For information on exactly what dp.SyntaxHighlighter is, please see it's code-site on Google Code. Due to theme compatibility I've had to make some moderate changes to the original CSS of the SyntaxHighlighter package (for better, not for worse), there are no actual visual differences from the examples given in the original package (well, there shouldn't be anyhow, that's what my modifications were for, but this is a first release / test version).

I've always preferred the markup that the SyntaxHighlighter script from Dream Projections (now hosted on Google Code) created over GeSHi's output. Although when using GeSHi the code itself is made "pretty", it's not a necessity, so I feel that the use of JavaScript and CSS would be better served for this purpose than using server-side techniques as GeSHi does. This is where dp.SyntaxHighlighter comes to the rescue, and it handles it wonderfully!

What would the output look like using this script/plugin?
Example without JavaScript enabled:
Using a PRE tag:
<?php
    //the infamous Hello World
    echo "Hello World!";
?>

Using a TEXTAREA tag:

With JavaScript/plugin enabled (either PRE or TEXTAREA):


You'll have to read on to see supported languages and usage information.
What can I do to help?!
I really need people to test this on various themes (that support the frontend_header and frontend_footer hooks) to test the CSS compatibility. I made various efforts to modify the original CSS to force it not to break, but I got tired after fixing it on three different themes and was too afraid to test it in even more. I'm also hoping that my efforts will fix all of them by default. :-P

Currently, SyntaxHighlighter supports the following languages:
  • C#
  • CSS
  • C++
  • Delphi
  • Java
  • JavaScript
  • PHP
  • Python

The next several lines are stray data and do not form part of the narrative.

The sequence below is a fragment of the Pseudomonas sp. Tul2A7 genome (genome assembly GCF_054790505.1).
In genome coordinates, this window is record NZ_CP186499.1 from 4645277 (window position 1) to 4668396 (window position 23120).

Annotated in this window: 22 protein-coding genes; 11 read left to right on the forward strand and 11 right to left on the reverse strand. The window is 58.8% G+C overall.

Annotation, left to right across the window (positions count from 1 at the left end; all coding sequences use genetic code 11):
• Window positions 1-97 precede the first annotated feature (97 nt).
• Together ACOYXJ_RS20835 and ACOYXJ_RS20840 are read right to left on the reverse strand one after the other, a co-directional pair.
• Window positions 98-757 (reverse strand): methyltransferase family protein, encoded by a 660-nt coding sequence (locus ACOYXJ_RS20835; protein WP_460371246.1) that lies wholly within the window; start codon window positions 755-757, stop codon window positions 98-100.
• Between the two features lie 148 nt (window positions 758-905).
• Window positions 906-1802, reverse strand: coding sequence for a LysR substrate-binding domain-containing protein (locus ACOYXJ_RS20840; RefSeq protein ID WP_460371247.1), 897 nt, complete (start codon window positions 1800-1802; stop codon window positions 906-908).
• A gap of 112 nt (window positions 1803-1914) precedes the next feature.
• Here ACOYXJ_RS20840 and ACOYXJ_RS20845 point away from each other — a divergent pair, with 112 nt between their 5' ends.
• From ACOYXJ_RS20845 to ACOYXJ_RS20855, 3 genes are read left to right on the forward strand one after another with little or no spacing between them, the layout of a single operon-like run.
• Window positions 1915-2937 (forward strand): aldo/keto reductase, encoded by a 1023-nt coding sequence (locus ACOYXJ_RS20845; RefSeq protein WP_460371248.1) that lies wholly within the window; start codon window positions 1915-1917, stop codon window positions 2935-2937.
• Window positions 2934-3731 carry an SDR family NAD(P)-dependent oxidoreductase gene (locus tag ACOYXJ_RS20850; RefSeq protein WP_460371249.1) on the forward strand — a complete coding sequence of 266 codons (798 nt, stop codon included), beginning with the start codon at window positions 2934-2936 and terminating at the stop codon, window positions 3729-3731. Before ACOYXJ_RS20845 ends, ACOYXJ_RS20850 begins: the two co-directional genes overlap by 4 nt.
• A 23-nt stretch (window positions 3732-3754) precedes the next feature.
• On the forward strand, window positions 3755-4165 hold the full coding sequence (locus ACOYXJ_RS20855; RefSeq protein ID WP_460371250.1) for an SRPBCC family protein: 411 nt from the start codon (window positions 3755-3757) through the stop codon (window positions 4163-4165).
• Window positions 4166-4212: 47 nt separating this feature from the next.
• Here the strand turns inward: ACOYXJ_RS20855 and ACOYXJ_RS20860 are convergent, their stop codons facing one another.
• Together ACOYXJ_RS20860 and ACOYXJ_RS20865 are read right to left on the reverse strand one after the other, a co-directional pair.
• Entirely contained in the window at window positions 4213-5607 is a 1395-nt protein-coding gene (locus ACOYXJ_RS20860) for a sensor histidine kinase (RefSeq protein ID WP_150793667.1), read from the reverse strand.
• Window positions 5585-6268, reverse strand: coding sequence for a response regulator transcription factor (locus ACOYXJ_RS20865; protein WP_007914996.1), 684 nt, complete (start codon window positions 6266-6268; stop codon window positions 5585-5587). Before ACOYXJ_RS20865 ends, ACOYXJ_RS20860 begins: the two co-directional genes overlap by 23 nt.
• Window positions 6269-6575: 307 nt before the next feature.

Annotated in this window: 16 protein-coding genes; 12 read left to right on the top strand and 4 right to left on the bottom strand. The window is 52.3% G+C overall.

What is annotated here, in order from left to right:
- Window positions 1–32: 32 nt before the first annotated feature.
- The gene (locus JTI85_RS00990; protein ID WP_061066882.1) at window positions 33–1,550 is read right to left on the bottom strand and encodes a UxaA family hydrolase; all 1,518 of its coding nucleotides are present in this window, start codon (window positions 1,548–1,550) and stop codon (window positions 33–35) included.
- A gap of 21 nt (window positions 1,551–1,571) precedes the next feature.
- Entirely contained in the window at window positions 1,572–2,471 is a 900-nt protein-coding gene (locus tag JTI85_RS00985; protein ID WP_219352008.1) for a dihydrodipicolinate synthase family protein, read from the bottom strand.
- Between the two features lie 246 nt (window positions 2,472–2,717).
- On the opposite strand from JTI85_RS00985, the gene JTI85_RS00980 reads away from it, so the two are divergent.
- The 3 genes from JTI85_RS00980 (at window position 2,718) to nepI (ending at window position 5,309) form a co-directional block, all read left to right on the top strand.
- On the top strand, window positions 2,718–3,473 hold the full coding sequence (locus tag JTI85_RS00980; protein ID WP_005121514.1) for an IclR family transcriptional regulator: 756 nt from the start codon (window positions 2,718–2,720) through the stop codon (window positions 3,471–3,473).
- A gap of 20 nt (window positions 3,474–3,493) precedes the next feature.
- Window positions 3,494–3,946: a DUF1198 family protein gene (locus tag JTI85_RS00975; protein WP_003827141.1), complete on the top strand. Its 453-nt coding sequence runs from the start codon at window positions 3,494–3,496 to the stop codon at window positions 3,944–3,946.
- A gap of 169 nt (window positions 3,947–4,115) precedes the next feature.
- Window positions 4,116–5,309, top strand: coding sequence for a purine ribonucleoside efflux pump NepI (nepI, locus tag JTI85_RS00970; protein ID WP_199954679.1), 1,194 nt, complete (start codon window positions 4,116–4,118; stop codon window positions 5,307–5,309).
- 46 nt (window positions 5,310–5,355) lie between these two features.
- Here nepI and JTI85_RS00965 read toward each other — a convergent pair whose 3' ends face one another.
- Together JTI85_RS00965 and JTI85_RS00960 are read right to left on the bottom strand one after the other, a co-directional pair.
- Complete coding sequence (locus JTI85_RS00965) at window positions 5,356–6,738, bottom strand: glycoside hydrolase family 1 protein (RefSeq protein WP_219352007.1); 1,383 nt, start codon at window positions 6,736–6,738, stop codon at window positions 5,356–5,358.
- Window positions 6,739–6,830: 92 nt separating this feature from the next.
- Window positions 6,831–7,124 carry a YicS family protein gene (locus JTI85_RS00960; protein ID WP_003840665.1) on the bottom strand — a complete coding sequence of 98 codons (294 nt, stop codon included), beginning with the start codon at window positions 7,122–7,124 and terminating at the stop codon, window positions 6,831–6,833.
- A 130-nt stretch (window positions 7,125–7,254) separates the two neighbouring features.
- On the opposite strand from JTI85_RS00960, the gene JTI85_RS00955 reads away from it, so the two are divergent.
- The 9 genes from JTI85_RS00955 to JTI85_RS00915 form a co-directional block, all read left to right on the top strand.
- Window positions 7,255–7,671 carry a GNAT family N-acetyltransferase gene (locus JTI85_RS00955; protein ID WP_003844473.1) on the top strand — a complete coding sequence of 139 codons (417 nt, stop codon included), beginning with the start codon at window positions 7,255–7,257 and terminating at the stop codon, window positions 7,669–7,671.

• Ruby
  • SQL
  • VB(.NET)
  • XML
...and is extendable.

All the above languages are incorporated in this plugin. I may or may not incorporate Brian Beck's modified Python styles with my plugin. I think it's more Python-esque, but I've yet to make a decision.

Cool!! Where and how can I get my hands on it?!?!
To test out the plugin and offer feedback, you'd obviously need to be using Serendipity, or Supersized.org as your blog of choice, you'd also need to download the plugin, and understand how to use it as the interface has not been modified from the original package, unlike a particular Wordpress plugin does. For now, the plugin download resides on my server, with luck it will eventually be placed in to the Spartacus repository for Serendipity.

To update this plugin, if I lag behind, simply replace the JS/CSS files in the plugin directory with the ones from the downloadable package on Google Code.

Note on Usage: Because the script expects a "name" tag whether you use PRE or TEXTAREA elements to wrap your code, if you use PRE you'll have invalid HTML. However, if you use TEXTAREA and have multiple entries on a page, you'll still have invalid HTML since you'll have duplicate elements with the same name property.

For a quick rundown on its usage, here's an example:


Also, be aware that you'll probably want to enable the NL2BR plugin's ability to not add BRs within TEXTAREA or PRE tags as this script will handle that automatically. You will not be able to use this plugin in the WYSIWYG editor, however, as the HTML elements require manipulation. If you're a coder, however, I doubt you would be using that anyway.

If you use any other markup plugins, there may be compatibility problems (such as emoticons, Serendipity's Textile type markup of *'s, etc...) due to how code is written. For instance: /* this is a comment */ <-- the asterisks would be converted to <strong> tags using the Serendipity markup plugin. Just be aware of issues such as these. It's not an issue with this plugin, but merely what the other plugins' purposes are.

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Comments


    #1 Mgccl on 06/05/07 at 08:17 AM [Reply]
    I would like to use GeSHi better since it does not require user to use Javascript.
    It is not as uncommon as we might want to think, there is a small amount of users who don't enable Javascript in their browser.

    Non of the current ways for syntax highlighting is ideal.

    Sometime in the next few years the syntax highlighting will became part of browser's built in function because it's wasting so much CPU power of servers and then waste CPU power of the clients(parse a huge HTML doc).
    Javascript way is slow and CPU intensive.

    Maybe someone should write a extension for firefox do just that.
    So there will be only one parsing (Client) and less data transferring around the internet.